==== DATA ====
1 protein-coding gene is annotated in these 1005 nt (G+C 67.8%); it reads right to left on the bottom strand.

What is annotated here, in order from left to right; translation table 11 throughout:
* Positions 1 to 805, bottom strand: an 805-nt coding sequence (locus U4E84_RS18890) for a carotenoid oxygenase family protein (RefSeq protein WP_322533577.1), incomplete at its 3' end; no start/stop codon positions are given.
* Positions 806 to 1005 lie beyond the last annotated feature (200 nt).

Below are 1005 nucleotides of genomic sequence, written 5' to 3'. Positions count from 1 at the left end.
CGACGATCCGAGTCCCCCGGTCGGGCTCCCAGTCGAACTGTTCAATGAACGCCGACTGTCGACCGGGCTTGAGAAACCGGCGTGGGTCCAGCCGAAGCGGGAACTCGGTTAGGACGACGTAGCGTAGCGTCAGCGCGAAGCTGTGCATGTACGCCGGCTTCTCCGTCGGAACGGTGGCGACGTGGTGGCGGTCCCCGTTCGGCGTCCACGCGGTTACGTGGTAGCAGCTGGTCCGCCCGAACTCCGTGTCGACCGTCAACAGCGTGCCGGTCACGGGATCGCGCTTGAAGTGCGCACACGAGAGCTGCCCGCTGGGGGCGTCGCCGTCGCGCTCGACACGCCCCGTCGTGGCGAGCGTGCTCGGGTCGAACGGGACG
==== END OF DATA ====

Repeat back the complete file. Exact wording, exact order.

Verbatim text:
1 protein-coding gene is annotated in these 1005 nt (G+C 67.8%); it reads right to left on the bottom strand.

What is annotated here, in order from left to right; translation table 11 throughout:
* Positions 1 to 805, bottom strand: an 805-nt coding sequence (locus U4E84_RS18890) for a carotenoid oxygenase family protein (RefSeq protein WP_322533577.1), incomplete at its 3' end; no start/stop codon positions are given.
* Positions 806 to 1005 lie beyond the last annotated feature (200 nt).

Below are 1005 nucleotides of genomic sequence, written 5' to 3'. Positions count from 1 at the left end.
CGACGATCCGAGTCCCCCGGTCGGGCTCCCAGTCGAACTGTTCAATGAACGCCGACTGTCGACCGGGCTTGAGAAACCGGCGTGGGTCCAGCCGAAGCGGGAACTCGGTTAGGACGACGTAGCGTAGCGTCAGCGCGAAGCTGTGCATGTACGCCGGCTTCTCCGTCGGAACGGTGGCGACGTGGTGGCGGTCCCCGTTCGGCGTCCACGCGGTTACGTGGTAGCAGCTGGTCCGCCCGAACTCCGTGTCGACCGTCAACAGCGTGCCGGTCACGGGATCGCGCTTGAAGTGCGCACACGAGAGCTGCCCGCTGGGGGCGTCGCCGTCGCGCTCGACACGCCCCGTCGTGGCGAGCGTGCTCGGGTCGAACGGGACG